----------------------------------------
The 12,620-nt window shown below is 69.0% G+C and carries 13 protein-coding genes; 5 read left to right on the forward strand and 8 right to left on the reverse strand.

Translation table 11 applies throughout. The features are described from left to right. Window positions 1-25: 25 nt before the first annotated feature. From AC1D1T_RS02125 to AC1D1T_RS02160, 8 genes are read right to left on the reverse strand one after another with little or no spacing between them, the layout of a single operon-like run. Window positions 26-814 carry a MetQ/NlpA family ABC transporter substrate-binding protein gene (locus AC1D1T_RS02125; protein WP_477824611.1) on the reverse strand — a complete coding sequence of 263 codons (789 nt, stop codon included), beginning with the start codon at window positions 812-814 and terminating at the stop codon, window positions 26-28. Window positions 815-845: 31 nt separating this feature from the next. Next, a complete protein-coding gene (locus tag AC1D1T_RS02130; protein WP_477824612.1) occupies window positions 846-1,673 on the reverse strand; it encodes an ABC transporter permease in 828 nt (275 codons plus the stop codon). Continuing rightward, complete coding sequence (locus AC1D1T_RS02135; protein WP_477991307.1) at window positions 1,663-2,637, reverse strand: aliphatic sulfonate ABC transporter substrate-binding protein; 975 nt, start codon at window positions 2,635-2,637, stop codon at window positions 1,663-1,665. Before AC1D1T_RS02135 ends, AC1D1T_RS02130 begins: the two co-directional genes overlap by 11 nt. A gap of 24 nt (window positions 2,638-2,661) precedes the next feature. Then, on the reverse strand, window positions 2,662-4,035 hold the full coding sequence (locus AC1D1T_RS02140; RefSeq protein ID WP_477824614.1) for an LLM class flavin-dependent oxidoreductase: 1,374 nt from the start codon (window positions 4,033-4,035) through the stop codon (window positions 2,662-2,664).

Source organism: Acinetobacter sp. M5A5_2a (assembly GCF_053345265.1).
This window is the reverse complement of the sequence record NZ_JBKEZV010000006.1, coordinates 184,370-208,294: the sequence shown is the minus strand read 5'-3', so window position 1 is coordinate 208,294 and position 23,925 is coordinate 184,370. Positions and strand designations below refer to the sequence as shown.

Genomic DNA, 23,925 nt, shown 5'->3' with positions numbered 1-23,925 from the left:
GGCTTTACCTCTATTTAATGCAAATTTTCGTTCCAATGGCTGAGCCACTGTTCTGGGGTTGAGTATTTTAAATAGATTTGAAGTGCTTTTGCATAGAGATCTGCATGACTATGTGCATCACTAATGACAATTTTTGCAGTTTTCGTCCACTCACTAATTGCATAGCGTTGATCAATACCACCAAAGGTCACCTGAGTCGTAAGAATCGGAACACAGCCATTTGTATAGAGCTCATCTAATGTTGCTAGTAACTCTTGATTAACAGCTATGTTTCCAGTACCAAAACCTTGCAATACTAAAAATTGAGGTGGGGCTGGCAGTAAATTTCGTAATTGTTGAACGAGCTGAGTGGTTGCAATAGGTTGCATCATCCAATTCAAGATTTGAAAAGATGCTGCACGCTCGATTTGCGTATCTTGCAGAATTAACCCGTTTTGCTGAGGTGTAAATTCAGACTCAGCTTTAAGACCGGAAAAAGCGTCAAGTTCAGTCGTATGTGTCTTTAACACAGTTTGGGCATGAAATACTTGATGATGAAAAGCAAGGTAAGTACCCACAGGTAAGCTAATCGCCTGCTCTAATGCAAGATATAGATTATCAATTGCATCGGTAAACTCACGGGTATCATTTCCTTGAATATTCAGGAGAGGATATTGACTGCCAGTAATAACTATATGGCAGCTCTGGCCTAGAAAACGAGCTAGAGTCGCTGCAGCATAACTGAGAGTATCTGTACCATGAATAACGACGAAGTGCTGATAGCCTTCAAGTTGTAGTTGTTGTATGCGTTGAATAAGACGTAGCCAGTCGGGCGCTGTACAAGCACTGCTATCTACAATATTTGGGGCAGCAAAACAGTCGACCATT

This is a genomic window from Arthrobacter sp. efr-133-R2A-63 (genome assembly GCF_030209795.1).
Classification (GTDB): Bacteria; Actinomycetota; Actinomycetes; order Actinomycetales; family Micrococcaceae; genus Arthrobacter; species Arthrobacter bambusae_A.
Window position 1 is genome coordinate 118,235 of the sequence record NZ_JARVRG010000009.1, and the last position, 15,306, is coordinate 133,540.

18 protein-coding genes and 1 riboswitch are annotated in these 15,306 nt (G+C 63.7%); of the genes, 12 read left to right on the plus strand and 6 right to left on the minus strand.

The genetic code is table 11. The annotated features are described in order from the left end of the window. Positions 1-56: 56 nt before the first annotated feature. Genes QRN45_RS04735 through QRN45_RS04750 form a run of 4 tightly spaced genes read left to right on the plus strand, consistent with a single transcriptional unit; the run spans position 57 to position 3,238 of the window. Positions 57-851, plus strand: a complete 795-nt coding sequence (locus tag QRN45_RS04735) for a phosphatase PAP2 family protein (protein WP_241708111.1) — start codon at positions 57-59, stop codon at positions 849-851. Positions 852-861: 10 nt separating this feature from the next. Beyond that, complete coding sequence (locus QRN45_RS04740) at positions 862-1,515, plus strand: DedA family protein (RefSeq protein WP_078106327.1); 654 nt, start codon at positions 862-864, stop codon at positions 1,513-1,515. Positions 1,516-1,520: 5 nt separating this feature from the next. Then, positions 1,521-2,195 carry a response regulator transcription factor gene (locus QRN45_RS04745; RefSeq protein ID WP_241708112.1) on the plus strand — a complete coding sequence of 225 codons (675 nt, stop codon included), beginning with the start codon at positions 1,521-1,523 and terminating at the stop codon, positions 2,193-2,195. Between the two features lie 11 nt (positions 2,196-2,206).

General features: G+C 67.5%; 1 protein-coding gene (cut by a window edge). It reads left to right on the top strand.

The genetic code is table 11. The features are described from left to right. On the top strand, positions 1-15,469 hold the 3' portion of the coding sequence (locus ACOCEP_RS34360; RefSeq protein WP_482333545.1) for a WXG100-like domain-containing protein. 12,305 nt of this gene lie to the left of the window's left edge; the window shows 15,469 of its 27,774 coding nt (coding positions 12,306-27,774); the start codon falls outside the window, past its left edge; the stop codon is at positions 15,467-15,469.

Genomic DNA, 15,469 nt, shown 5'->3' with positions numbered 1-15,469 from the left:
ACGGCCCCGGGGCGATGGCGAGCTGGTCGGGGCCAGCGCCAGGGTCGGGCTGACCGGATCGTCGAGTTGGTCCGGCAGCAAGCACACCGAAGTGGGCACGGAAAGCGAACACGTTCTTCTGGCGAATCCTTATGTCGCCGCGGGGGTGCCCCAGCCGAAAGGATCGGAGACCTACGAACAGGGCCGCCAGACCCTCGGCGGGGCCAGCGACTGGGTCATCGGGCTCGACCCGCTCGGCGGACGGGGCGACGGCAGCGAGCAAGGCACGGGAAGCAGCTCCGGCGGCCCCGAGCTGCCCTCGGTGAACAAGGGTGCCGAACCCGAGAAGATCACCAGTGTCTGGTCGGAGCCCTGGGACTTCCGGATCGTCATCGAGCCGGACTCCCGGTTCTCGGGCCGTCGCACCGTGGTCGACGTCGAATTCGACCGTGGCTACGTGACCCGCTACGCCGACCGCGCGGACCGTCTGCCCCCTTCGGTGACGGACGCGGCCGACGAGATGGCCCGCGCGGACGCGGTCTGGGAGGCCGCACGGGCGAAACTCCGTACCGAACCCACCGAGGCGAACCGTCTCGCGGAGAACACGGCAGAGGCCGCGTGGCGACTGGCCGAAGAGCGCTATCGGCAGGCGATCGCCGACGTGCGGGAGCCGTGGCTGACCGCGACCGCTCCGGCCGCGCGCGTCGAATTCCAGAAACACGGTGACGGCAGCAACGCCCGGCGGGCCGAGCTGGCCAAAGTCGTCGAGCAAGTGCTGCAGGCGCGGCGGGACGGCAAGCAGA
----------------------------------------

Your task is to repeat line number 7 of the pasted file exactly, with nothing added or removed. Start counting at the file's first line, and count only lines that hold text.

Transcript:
This is a genomic window from Arthrobacter sp. efr-133-R2A-63 (genome assembly GCF_030209795.1).